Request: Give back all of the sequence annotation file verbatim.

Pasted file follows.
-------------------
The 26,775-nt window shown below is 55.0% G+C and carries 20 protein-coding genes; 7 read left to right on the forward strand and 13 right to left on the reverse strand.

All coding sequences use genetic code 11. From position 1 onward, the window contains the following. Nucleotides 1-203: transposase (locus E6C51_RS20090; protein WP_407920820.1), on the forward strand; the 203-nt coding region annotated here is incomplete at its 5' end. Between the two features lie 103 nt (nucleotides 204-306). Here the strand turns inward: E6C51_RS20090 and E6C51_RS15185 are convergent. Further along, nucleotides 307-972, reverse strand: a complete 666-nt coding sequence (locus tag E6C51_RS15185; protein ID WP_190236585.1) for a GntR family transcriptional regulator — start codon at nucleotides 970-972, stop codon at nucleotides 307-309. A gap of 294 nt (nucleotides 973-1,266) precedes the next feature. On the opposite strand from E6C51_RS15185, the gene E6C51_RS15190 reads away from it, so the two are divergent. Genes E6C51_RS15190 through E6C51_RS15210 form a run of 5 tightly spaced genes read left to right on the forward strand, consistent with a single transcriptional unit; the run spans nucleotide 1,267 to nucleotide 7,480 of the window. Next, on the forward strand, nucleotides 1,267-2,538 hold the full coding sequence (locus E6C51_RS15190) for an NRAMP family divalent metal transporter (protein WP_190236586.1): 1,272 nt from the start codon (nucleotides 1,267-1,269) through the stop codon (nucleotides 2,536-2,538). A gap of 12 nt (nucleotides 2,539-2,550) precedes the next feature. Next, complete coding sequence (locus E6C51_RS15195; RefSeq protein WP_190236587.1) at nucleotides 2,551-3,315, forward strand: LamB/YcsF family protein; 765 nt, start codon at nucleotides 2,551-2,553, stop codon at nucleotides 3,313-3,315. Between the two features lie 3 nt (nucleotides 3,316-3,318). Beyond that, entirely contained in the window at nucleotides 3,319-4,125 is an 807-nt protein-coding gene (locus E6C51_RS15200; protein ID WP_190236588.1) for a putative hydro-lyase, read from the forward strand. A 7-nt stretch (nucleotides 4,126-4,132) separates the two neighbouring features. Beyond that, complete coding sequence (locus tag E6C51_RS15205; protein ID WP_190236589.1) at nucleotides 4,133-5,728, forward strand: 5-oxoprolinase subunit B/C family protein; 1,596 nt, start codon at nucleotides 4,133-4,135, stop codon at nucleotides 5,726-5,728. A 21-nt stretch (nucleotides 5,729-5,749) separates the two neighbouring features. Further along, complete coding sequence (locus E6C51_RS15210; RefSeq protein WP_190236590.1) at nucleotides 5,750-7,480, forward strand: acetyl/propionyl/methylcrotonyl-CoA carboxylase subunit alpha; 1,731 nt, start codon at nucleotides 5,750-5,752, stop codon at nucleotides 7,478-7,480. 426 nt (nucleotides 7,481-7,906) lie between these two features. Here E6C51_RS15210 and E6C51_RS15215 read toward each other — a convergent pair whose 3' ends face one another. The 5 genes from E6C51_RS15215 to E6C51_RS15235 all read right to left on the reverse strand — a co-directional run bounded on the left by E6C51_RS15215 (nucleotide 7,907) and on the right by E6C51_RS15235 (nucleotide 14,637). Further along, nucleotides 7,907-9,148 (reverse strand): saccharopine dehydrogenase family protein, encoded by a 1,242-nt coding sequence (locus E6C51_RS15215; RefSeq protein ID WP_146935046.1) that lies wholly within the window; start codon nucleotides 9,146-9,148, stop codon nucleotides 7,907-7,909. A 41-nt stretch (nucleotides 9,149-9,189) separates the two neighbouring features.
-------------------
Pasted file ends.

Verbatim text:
The 26,775-nt window shown below is 55.0% G+C and carries 20 protein-coding genes; 7 read left to right on the forward strand and 13 right to left on the reverse strand.

All coding sequences use genetic code 11. From position 1 onward, the window contains the following. Nucleotides 1-203: transposase (locus E6C51_RS20090; protein WP_407920820.1), on the forward strand; the 203-nt coding region annotated here is incomplete at its 5' end. Between the two features lie 103 nt (nucleotides 204-306). Here the strand turns inward: E6C51_RS20090 and E6C51_RS15185 are convergent. Further along, nucleotides 307-972, reverse strand: a complete 666-nt coding sequence (locus tag E6C51_RS15185; protein ID WP_190236585.1) for a GntR family transcriptional regulator — start codon at nucleotides 970-972, stop codon at nucleotides 307-309. A gap of 294 nt (nucleotides 973-1,266) precedes the next feature. On the opposite strand from E6C51_RS15185, the gene E6C51_RS15190 reads away from it, so the two are divergent. Genes E6C51_RS15190 through E6C51_RS15210 form a run of 5 tightly spaced genes read left to right on the forward strand, consistent with a single transcriptional unit; the run spans nucleotide 1,267 to nucleotide 7,480 of the window. Next, on the forward strand, nucleotides 1,267-2,538 hold the full coding sequence (locus E6C51_RS15190) for an NRAMP family divalent metal transporter (protein WP_190236586.1): 1,272 nt from the start codon (nucleotides 1,267-1,269) through the stop codon (nucleotides 2,536-2,538). A gap of 12 nt (nucleotides 2,539-2,550) precedes the next feature. Next, complete coding sequence (locus E6C51_RS15195; RefSeq protein WP_190236587.1) at nucleotides 2,551-3,315, forward strand: LamB/YcsF family protein; 765 nt, start codon at nucleotides 2,551-2,553, stop codon at nucleotides 3,313-3,315. Between the two features lie 3 nt (nucleotides 3,316-3,318). Beyond that, entirely contained in the window at nucleotides 3,319-4,125 is an 807-nt protein-coding gene (locus E6C51_RS15200; protein ID WP_190236588.1) for a putative hydro-lyase, read from the forward strand. A 7-nt stretch (nucleotides 4,126-4,132) separates the two neighbouring features. Beyond that, complete coding sequence (locus tag E6C51_RS15205; protein ID WP_190236589.1) at nucleotides 4,133-5,728, forward strand: 5-oxoprolinase subunit B/C family protein; 1,596 nt, start codon at nucleotides 4,133-4,135, stop codon at nucleotides 5,726-5,728. A 21-nt stretch (nucleotides 5,729-5,749) separates the two neighbouring features. Further along, complete coding sequence (locus E6C51_RS15210; RefSeq protein WP_190236590.1) at nucleotides 5,750-7,480, forward strand: acetyl/propionyl/methylcrotonyl-CoA carboxylase subunit alpha; 1,731 nt, start codon at nucleotides 5,750-5,752, stop codon at nucleotides 7,478-7,480. 426 nt (nucleotides 7,481-7,906) lie between these two features. Here E6C51_RS15210 and E6C51_RS15215 read toward each other — a convergent pair whose 3' ends face one another. The 5 genes from E6C51_RS15215 to E6C51_RS15235 all read right to left on the reverse strand — a co-directional run bounded on the left by E6C51_RS15215 (nucleotide 7,907) and on the right by E6C51_RS15235 (nucleotide 14,637). Further along, nucleotides 7,907-9,148 (reverse strand): saccharopine dehydrogenase family protein, encoded by a 1,242-nt coding sequence (locus E6C51_RS15215; RefSeq protein ID WP_146935046.1) that lies wholly within the window; start codon nucleotides 9,146-9,148, stop codon nucleotides 7,907-7,909. A 41-nt stretch (nucleotides 9,149-9,189) separates the two neighbouring features.